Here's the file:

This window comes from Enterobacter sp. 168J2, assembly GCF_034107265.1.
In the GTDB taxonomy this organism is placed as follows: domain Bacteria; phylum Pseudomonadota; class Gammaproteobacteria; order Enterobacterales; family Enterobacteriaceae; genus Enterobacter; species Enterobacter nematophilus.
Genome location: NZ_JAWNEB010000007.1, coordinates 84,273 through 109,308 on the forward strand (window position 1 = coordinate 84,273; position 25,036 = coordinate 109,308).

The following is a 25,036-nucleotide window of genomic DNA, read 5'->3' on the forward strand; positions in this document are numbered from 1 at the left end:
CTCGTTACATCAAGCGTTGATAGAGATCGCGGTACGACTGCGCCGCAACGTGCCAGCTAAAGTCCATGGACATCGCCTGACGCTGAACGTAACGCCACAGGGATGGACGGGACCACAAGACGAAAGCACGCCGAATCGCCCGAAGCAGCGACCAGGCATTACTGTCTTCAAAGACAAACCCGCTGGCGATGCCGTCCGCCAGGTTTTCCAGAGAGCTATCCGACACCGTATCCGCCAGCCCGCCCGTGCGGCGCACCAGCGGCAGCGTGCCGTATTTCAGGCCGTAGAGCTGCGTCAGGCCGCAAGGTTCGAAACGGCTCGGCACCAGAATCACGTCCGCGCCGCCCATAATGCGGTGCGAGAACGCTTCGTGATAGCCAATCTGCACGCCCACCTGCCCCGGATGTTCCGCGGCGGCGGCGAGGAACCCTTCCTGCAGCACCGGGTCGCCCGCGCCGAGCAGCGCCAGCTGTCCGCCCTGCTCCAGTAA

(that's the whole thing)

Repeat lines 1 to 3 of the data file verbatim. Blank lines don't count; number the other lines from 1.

This window comes from Enterobacter sp. 168J2, assembly GCF_034107265.1.
In the GTDB taxonomy this organism is placed as follows: domain Bacteria; phylum Pseudomonadota; class Gammaproteobacteria; order Enterobacterales; family Enterobacteriaceae; genus Enterobacter; species Enterobacter nematophilus.
Genome location: NZ_JAWNEB010000007.1, coordinates 84,273 through 109,308 on the forward strand (window position 1 = coordinate 84,273; position 25,036 = coordinate 109,308).